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Matthew Freeman is a Brooklyn based playwright with a BFA from Emerson College. His plays include THE DEATH OF KING ARTHUR, REASONS FOR MOVING, THE GREAT ESCAPE, THE AMERICANS, THE WHITE SWALLOW, AN INTERVIEW WITH THE AUTHOR, THE MOST WONDERFUL LOVE, WHEN IS A CLOCK, GLEE CLUB, THAT OLD SOFT SHOE and BRANDYWINE DISTILLERY FIRE. He served as Assistant Producer and Senior Writer for the live webcast from Times Square on New Year's Eve 2010-2012. As a freelance writer, he has contributed to Gamespy, Premiere, Complex Magazine, Maxim Online, and MTV Magazine. His plays have been published by Playscripts, Inc., New York Theatre Experience, and Samuel French.

Monday, July 25, 2011

Arena Stage Stage Blog discusses its submissions policy...or lack thereof

You should read this frank, and frankly brave, blog post/essay by David Dower about Arena Stage's decision not to accept submissions.

(For those interested, I've written about this a bit previously in a slightly infamous blog post called "Let's All Just Pretend.")

Some key paragraphs:

"But, if you don't accept submissions anymore, how do we get our plays to you."

I left PlayPenn thinking about this unanswered question and wishing I'd had time to answer it. Here's the thing, Hal. Nothing's really changed about that, if you think about it. When the submission policy was open, writers and agents had the impression they were getting their plays to me by putting them in the mail (or, increasingly, e-mail) addressed to me. Or to our Artistic Director. But they weren't. They were getting plays to a corps of non-staff readers with no real avenue to impact planning decisions. Only a handful of organizations with open submission policies can say the artistic staff reads everything that comes in. And most of those that can are either play development centers or small producing theaters.

So, the plays I read come to me from a variety of sources and each time via an invitation from me or Molly with a commitment to read them. Arena Stage puts a huge amount of effort into attending new play festivals and labs. And we maintain close relationships with the artistic staff of most of them-- these people will often lobby us to take a look at a play they've worked on that they feel is a match for our interests. There's one play in the season this year that came that way- via a "heads up" from a development lab. Arena also puts resources into commissions and more often than not we wind up producing the play that results. There's a play on the season this year that came through a commission. We attend productions of new plays at theaters around the country. There's an Arena production moving to Broadway this season of a play that came that way, and another on stage here this coming season. Last year we hosted more than 100 writers in conversations at Arena, and through those relationships dozens of plays were read by staff here.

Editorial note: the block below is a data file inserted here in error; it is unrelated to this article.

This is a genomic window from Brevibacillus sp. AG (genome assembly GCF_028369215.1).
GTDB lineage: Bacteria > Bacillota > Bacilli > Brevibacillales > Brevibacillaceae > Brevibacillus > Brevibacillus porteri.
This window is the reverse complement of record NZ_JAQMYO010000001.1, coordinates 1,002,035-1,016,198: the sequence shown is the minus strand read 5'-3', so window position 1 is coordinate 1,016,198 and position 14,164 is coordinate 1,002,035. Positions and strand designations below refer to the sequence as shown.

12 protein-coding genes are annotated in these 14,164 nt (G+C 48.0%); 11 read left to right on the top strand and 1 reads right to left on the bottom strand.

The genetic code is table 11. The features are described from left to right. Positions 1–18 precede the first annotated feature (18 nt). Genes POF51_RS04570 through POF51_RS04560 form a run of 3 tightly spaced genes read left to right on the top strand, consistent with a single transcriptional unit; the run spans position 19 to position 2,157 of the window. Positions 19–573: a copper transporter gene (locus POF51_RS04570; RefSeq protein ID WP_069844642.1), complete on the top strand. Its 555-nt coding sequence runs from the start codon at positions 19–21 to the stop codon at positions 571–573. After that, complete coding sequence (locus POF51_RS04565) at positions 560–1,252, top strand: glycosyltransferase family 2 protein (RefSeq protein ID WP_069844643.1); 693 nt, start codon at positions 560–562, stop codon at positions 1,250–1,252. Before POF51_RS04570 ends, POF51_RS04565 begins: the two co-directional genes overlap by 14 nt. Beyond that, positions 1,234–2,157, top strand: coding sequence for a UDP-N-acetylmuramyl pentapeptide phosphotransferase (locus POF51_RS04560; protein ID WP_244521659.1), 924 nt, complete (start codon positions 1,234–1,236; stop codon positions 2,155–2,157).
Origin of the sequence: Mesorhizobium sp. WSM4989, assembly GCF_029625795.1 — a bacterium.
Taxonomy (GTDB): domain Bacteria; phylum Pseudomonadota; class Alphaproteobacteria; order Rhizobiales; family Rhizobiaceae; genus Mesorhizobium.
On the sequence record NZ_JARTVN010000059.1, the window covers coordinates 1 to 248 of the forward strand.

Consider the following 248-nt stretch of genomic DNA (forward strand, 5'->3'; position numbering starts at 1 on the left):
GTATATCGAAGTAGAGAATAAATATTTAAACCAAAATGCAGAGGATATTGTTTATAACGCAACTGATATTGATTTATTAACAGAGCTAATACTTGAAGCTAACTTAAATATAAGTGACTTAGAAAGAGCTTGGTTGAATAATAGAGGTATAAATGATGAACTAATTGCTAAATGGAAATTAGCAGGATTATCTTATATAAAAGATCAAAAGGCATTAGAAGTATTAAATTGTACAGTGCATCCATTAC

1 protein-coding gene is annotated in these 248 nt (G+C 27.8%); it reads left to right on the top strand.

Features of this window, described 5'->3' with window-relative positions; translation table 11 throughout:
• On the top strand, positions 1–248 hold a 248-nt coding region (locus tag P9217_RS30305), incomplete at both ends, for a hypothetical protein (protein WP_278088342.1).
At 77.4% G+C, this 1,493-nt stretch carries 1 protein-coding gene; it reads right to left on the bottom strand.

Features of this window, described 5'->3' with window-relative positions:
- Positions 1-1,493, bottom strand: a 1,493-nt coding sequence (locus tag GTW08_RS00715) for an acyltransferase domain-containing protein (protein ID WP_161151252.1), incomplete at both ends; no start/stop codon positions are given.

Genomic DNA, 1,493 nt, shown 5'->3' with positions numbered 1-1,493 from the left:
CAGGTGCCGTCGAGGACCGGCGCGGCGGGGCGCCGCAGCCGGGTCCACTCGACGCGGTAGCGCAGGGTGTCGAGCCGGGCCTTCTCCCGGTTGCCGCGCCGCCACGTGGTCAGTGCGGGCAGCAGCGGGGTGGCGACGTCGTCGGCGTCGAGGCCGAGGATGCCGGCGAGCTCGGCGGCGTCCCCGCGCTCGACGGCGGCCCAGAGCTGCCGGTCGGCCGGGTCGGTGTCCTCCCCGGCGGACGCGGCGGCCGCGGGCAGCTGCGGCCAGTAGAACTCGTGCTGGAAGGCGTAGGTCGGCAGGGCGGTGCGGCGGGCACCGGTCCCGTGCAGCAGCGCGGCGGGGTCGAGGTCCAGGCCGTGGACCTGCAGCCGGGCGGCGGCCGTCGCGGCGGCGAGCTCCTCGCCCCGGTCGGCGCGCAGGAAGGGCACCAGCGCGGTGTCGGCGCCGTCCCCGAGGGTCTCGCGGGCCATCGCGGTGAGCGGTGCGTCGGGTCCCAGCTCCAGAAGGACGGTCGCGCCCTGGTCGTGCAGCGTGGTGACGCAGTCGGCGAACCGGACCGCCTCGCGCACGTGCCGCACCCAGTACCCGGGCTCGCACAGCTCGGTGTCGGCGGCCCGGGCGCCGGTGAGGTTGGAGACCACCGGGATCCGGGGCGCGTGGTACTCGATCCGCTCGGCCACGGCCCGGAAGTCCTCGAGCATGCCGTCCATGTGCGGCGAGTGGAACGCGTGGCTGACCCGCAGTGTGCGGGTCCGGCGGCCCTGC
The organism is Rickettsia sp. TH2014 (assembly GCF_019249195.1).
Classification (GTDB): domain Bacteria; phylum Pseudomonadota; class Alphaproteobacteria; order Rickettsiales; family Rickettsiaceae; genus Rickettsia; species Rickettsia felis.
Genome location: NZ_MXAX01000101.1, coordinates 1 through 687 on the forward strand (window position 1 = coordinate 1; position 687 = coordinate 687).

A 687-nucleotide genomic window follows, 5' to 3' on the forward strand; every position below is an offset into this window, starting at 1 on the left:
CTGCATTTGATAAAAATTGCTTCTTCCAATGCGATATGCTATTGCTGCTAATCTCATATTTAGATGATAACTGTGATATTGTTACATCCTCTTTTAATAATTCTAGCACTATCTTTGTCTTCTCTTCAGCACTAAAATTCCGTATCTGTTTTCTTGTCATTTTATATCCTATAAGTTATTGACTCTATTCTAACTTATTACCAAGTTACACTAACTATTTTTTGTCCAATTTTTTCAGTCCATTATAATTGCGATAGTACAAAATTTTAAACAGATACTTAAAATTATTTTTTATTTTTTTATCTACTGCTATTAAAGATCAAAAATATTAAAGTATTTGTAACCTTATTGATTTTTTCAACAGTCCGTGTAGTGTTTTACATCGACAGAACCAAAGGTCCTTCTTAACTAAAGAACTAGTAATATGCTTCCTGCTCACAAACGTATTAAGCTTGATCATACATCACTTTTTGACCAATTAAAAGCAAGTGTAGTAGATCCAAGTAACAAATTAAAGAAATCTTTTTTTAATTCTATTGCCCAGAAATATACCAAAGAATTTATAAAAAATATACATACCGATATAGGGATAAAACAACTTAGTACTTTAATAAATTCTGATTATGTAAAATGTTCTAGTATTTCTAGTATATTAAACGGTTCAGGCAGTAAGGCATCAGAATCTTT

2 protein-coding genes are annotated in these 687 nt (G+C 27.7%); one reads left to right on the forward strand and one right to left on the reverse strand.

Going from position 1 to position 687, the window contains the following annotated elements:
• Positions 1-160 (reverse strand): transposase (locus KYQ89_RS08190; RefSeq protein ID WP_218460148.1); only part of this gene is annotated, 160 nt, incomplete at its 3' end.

Embedded in Hal's question is the real question underneath so many interactions I have with emerging playwrights. "How do we get a production at Arena if we're not known to you already and you won't read our plays when we send them?"

The answer to that one is by being in motion in the world as a playwright. If you're participating in development labs and conferences, if your plays are somewhere in production, if you're engaged in the #newplay dialogue that is taking place online-- where all of Arena's Artistic Development staff is "hiding in plain sight" and actively participating as well-- you have a much better chance of coming to our attention than if you are mailing a script to a theater that assigns it to a non-staff reader."

So, this is honest and undoubtedly true. It's also, perhaps, the only way it can work given that only human beings can figure this stuff out, and there just aren't that many of them to go around. It also, of course, does answer the question of "Okay why say you have an open submission policy when you don't?" The answer: "Fine, we don't." Not exactly encouraging, but honest.

I'm sure that the institutions we're talking about share in the artists' frustrations that the system described above does not embed merit (whatever that means to you) in its bones. Visibility, free-time, enthusiasm, access, audience-interest, freshness, the topical nature of one's work... those things are heavily weighted in one's favor. Maybe that's the only thing that can work. Maybe that's just what does work. I don't envy the sheepish, shy, technologically challenged introvert that is trying to get his or her play seen.

Frankly, as a playwright, I've started to take these sorts of things in stride as best I can. We all know that the intention of these theaters is to get the best work they can on their stages, and that they do, in fact, want to find your hidden gem. It's hard to do. It's hard for writers to have their gems uncovered. So it goes.

Everyone just keep trying, try harder, try until you get it right.


joshcon80 said...

And then there's this...


Freeman said...

Okay, it's time to give up. That article makes me want to throw shit.